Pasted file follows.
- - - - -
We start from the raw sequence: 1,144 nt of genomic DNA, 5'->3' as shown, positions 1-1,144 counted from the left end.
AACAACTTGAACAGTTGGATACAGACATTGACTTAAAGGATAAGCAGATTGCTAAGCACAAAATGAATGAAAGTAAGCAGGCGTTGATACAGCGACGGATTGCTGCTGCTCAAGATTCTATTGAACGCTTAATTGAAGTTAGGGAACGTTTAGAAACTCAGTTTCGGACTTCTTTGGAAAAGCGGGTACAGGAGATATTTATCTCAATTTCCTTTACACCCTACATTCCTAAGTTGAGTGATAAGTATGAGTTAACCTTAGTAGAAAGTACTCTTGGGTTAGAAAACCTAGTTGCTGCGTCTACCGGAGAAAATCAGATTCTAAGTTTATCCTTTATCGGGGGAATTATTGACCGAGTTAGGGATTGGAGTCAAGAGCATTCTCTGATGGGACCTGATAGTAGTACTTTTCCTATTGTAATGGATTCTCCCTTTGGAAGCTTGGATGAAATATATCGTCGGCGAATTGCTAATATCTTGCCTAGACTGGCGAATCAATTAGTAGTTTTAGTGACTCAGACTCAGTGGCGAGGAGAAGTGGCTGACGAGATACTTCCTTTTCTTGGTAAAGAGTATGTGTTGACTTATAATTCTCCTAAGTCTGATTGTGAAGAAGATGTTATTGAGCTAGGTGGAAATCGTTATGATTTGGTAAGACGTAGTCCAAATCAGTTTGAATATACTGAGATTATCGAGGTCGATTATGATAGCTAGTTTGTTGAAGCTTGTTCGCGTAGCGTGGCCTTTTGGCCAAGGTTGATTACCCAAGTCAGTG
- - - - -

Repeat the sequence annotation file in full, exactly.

We start from the raw sequence: 1,144 nt of genomic DNA, 5'->3' as shown, positions 1-1,144 counted from the left end.
AACAACTTGAACAGTTGGATACAGACATTGACTTAAAGGATAAGCAGATTGCTAAGCACAAAATGAATGAAAGTAAGCAGGCGTTGATACAGCGACGGATTGCTGCTGCTCAAGATTCTATTGAACGCTTAATTGAAGTTAGGGAACGTTTAGAAACTCAGTTTCGGACTTCTTTGGAAAAGCGGGTACAGGAGATATTTATCTCAATTTCCTTTACACCCTACATTCCTAAGTTGAGTGATAAGTATGAGTTAACCTTAGTAGAAAGTACTCTTGGGTTAGAAAACCTAGTTGCTGCGTCTACCGGAGAAAATCAGATTCTAAGTTTATCCTTTATCGGGGGAATTATTGACCGAGTTAGGGATTGGAGTCAAGAGCATTCTCTGATGGGACCTGATAGTAGTACTTTTCCTATTGTAATGGATTCTCCCTTTGGAAGCTTGGATGAAATATATCGTCGGCGAATTGCTAATATCTTGCCTAGACTGGCGAATCAATTAGTAGTTTTAGTGACTCAGACTCAGTGGCGAGGAGAAGTGGCTGACGAGATACTTCCTTTTCTTGGTAAAGAGTATGTGTTGACTTATAATTCTCCTAAGTCTGATTGTGAAGAAGATGTTATTGAGCTAGGTGGAAATCGTTATGATTTGGTAAGACGTAGTCCAAATCAGTTTGAATATACTGAGATTATCGAGGTCGATTATGATAGCTAGTTTGTTGAAGCTTGTTCGCGTAGCGTGGCCTTTTGGCCAAGGTTGATTACCCAAGTCAGTG